Film set in ancient Rome hits home at today's politicians

It is one of those films you go to expecting the worst. The posters give ample warning: overweight actors in togas gesticulating inanely, scantily clad actresses with saucy expressions showing off how "prosperous" - as the felicitous Italian phra se has it, they are in the chest department and, most embarrassing of all, the dreadful Leslie Nielson, he of the Naked Gun films, putting on his characteristic startled expression as he lies stripped to the waist in a Roman bath.

And yet there must be something special about S.P.Q.R., the latest offering from Italy's distinctly low-brow comedy duo, the Vanzina brothers. In the few weeks since its release the film has become the third-biggest money-spinner in Italian cinema history. The success certainly owes nothing to the critics, who have slammed S.P.Q.R. as a waste of time and money.

The explanation lies surely in the subject matter: set in a pop-up version of ancient Rome, the film sells itself as a satire of Italy's modern-day corruption scandals.

The plot will sound familiar to the most cursory of students of modern Italy. A judge comes down to the capital from Milan and stumbles on a trail of corruption and vice leading to two powerful Senators. Political forces work to stop him digging up the dirt but the judge ploughs on, unravelling a vast network of bribery at the heart of the Republic.

To ram home the point, the judge is even called Antonio, just like modern Italy's champion crime-buster Antonio di Pietro. The message, it seems, is that nothing much has changed: Italians are chancers and grafters by nature and that is the way they willalways be. S.P.Q.R. stands not only for Senatus Populusque Romanus but also Sono Porci Questi Romani - these Romans are revolting.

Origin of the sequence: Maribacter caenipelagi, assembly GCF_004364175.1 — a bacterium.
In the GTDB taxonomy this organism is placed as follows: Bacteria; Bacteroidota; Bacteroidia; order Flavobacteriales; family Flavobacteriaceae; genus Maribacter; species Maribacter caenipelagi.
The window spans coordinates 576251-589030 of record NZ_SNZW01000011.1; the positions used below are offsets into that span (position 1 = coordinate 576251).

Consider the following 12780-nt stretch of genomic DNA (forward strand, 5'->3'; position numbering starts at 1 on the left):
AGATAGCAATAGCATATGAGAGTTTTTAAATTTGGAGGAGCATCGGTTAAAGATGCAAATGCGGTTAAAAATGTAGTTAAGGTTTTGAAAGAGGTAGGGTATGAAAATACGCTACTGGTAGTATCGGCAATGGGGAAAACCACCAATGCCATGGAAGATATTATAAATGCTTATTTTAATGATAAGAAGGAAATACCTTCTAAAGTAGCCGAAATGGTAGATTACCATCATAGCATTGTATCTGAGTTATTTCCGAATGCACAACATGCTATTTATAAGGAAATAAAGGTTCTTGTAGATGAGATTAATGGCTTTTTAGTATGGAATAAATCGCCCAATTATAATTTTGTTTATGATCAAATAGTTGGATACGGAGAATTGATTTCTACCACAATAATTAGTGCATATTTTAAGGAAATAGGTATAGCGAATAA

Unfortunately, it wins no points for cinematic bravura. It looks like a Naked Gun version of Spartacus with a few doses of Asterix and Carry on Cleopatra thrown in. Everything reeks of cliche, from the opening chariot jam on the Via Appia to the Versacius fashion-show (geddit?), the gibes about Milan-Rome rivalry, and the slapstick.

More serious though is the gloss the film puts on Italy's Tangentopoli bribery scandal. It makes short shrift of Judge Antonio's integrity, showing him up as a bungler as susceptible to the lure of high living as anyone. He ends up forgiving his arch-enemy, Senator Caesar Atticus, and joins with him against the eminence grise of the Senate, played by Nielson. Their efforts backfire and they wind up in a hard-labour camp and then - Spartacus-like - on crucifixes along the Via Appia.

The moral is that judges are as bad as politicians, if not directly in cahoots with them - a line much peddled by the short-lived prime minister Silvio Berlusconi last year in his efforts to keep criminal investigators off his back. The period setting ofthe film makes its message only more reactionary: if corruption has been the name of the game for 2,000 years, what is the point trying to change now?

The most depressing aspect of S.P.Q.R. is that audiences seem to buy this line and come back for more. H L Mencken once wrote the function of satire was to "afflict the comfortable and bring comfort to the afflicted". One does not imagine S.P.Q.R. striking much terror into the heart of Bettino Craxi, the disgraced former prime minister crying foul against the judiciary from self-imposed exile in Tunisia. Who knows, if he saw the film he might even have a good chuckle.

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